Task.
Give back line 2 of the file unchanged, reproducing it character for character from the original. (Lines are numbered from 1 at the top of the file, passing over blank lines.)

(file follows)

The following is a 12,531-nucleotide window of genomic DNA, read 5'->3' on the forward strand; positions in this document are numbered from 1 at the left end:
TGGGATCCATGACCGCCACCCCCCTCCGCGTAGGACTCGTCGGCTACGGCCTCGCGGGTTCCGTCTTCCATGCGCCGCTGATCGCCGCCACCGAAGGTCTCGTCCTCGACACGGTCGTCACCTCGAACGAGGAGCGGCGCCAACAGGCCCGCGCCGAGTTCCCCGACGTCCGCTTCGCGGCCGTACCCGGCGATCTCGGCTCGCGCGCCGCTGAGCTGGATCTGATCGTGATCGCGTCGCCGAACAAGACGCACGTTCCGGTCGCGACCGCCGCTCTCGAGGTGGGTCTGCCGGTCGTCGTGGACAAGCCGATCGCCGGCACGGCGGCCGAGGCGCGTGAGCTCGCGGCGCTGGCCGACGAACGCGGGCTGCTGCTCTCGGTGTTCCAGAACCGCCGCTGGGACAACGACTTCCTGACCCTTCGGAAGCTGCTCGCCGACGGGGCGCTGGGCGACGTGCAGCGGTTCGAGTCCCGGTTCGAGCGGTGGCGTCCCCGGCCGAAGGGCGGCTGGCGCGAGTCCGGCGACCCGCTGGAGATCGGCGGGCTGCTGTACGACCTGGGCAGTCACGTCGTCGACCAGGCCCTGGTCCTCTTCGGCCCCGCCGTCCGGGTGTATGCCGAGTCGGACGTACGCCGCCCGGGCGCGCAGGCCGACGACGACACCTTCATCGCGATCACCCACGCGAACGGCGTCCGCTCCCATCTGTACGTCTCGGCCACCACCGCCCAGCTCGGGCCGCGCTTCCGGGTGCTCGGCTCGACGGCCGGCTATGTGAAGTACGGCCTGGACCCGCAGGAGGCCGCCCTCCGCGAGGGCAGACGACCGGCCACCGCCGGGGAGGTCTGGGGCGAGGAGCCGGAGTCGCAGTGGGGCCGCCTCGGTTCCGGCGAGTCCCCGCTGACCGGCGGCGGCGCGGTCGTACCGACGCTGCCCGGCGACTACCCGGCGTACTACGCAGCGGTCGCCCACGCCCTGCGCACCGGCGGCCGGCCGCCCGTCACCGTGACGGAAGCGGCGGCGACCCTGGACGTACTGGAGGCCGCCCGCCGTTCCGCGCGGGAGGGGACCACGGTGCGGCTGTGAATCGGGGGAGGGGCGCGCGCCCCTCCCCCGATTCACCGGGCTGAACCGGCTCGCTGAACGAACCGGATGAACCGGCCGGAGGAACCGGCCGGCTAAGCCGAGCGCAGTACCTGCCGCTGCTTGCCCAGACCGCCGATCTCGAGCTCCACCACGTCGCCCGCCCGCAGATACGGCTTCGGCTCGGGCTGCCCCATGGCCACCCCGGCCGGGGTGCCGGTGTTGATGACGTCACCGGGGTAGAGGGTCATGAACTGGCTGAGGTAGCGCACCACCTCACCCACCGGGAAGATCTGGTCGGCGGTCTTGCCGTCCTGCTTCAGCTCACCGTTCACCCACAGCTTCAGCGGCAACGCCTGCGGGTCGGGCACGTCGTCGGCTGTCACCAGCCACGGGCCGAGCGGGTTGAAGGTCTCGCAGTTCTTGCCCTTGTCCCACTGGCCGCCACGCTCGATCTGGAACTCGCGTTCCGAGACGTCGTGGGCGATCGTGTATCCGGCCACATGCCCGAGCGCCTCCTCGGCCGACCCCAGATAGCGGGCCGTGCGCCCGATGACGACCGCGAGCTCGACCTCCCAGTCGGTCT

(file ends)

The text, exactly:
TGGGATCCATGACCGCCACCCCCCTCCGCGTAGGACTCGTCGGCTACGGCCTCGCGGGTTCCGTCTTCCATGCGCCGCTGATCGCCGCCACCGAAGGTCTCGTCCTCGACACGGTCGTCACCTCGAACGAGGAGCGGCGCCAACAGGCCCGCGCCGAGTTCCCCGACGTCCGCTTCGCGGCCGTACCCGGCGATCTCGGCTCGCGCGCCGCTGAGCTGGATCTGATCGTGATCGCGTCGCCGAACAAGACGCACGTTCCGGTCGCGACCGCCGCTCTCGAGGTGGGTCTGCCGGTCGTCGTGGACAAGCCGATCGCCGGCACGGCGGCCGAGGCGCGTGAGCTCGCGGCGCTGGCCGACGAACGCGGGCTGCTGCTCTCGGTGTTCCAGAACCGCCGCTGGGACAACGACTTCCTGACCCTTCGGAAGCTGCTCGCCGACGGGGCGCTGGGCGACGTGCAGCGGTTCGAGTCCCGGTTCGAGCGGTGGCGTCCCCGGCCGAAGGGCGGCTGGCGCGAGTCCGGCGACCCGCTGGAGATCGGCGGGCTGCTGTACGACCTGGGCAGTCACGTCGTCGACCAGGCCCTGGTCCTCTTCGGCCCCGCCGTCCGGGTGTATGCCGAGTCGGACGTACGCCGCCCGGGCGCGCAGGCCGACGACGACACCTTCATCGCGATCACCCACGCGAACGGCGTCCGCTCCCATCTGTACGTCTCGGCCACCACCGCCCAGCTCGGGCCGCGCTTCCGGGTGCTCGGCTCGACGGCCGGCTATGTGAAGTACGGCCTGGACCCGCAGGAGGCCGCCCTCCGCGAGGGCAGACGACCGGCCACCGCCGGGGAGGTCTGGGGCGAGGAGCCGGAGTCGCAGTGGGGCCGCCTCGGTTCCGGCGAGTCCCCGCTGACCGGCGGCGGCGCGGTCGTACCGACGCTGCCCGGCGACTACCCGGCGTACTACGCAGCGGTCGCCCACGCCCTGCGCACCGGCGGCCGGCCGCCCGTCACCGTGACGGAAGCGGCGGCGACCCTGGACGTACTGGAGGCCGCCCGCCGTTCCGCGCGGGAGGGGACCACGGTGCGGCTGTGAATCGGGGGAGGGGCGCGCGCCCCTCCCCCGATTCACCGGGCTGAACCGGCTCGCTGAACGAACCGGATGAACCGGCCGGAGGAACCGGCCGGCTAAGCCGAGCGCAGTACCTGCCGCTGCTTGCCCAGACCGCCGATCTCGAGCTCCACCACGTCGCCCGCCCGCAGATACGGCTTCGGCTCGGGCTGCCCCATGGCCACCCCGGCCGGGGTGCCGGTGTTGATGACGTCACCGGGGTAGAGGGTCATGAACTGGCTGAGGTAGCGCACCACCTCACCCACCGGGAAGATCTGGTCGGCGGTCTTGCCGTCCTGCTTCAGCTCACCGTTCACCCACAGCTTCAGCGGCAACGCCTGCGGGTCGGGCACGTCGTCGGCTGTCACCAGCCACGGGCCGAGCGGGTTGAAGGTCTCGCAGTTCTTGCCCTTGTCCCACTGGCCGCCACGCTCGATCTGGAACTCGCGTTCCGAGACGTCGTGGGCGATCGTGTATCCGGCCACATGCCCGAGCGCCTCCTCGGCCGACCCCAGATAGCGGGCCGTGCGCCCGATGACGACCGCGAGCTCGACCTCCCAGTCGGTCT